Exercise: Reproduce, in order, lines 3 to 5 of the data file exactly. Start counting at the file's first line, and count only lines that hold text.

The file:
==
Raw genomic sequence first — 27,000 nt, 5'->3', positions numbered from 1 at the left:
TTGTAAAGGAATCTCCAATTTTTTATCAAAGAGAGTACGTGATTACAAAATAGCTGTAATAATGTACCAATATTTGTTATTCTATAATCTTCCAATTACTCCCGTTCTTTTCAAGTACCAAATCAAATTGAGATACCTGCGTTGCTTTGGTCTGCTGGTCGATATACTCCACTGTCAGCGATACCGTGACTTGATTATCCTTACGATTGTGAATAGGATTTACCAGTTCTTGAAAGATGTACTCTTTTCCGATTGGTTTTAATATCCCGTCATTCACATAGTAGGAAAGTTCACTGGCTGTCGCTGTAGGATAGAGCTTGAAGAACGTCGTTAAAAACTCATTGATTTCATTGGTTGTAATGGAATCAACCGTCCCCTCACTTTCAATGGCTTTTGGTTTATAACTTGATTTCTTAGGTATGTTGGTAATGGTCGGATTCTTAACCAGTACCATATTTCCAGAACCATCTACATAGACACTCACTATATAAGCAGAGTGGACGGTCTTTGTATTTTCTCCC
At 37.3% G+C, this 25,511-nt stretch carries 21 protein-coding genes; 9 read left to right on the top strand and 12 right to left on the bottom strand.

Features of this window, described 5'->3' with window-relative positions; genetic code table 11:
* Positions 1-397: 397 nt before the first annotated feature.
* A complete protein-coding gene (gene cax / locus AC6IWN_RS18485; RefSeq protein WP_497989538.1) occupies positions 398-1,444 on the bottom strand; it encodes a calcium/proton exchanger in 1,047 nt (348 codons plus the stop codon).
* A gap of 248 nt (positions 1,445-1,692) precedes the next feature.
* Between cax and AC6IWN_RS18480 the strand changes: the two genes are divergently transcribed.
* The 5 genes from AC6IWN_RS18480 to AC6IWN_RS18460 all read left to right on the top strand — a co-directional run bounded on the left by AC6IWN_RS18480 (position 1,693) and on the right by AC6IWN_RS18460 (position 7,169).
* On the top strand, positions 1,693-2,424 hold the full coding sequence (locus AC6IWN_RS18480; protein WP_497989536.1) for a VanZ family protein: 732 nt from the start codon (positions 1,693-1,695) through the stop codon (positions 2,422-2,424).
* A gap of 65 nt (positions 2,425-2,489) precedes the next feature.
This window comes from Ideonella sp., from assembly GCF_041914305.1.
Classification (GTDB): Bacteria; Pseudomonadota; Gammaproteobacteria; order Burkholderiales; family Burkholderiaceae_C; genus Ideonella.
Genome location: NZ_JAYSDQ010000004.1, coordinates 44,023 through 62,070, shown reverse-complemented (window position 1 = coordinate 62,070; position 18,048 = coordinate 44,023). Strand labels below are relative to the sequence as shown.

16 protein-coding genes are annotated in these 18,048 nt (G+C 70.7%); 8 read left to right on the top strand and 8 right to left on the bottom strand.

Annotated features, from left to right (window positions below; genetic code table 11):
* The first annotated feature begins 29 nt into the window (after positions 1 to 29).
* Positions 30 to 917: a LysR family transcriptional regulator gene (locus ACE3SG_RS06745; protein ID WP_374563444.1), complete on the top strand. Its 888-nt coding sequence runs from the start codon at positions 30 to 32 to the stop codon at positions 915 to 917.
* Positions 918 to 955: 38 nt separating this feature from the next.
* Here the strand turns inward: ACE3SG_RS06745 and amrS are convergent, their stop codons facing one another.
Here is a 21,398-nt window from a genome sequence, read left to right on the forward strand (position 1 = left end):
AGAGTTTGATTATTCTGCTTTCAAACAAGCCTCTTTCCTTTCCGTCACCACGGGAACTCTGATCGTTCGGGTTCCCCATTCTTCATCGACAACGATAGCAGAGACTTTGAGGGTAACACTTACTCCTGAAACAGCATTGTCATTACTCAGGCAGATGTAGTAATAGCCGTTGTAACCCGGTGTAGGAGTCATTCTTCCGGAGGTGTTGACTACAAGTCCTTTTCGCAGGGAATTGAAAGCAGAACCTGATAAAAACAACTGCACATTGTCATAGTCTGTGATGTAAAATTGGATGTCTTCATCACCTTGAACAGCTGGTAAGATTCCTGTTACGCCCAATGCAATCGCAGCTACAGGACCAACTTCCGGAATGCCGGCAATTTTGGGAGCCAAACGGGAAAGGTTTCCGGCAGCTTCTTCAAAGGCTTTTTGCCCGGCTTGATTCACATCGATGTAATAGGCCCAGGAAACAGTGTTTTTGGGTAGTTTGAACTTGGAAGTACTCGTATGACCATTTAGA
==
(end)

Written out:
At 37.3% G+C, this 25,511-nt stretch carries 21 protein-coding genes; 9 read left to right on the top strand and 12 right to left on the bottom strand.

Features of this window, described 5'->3' with window-relative positions; genetic code table 11:
* Positions 1-397: 397 nt before the first annotated feature.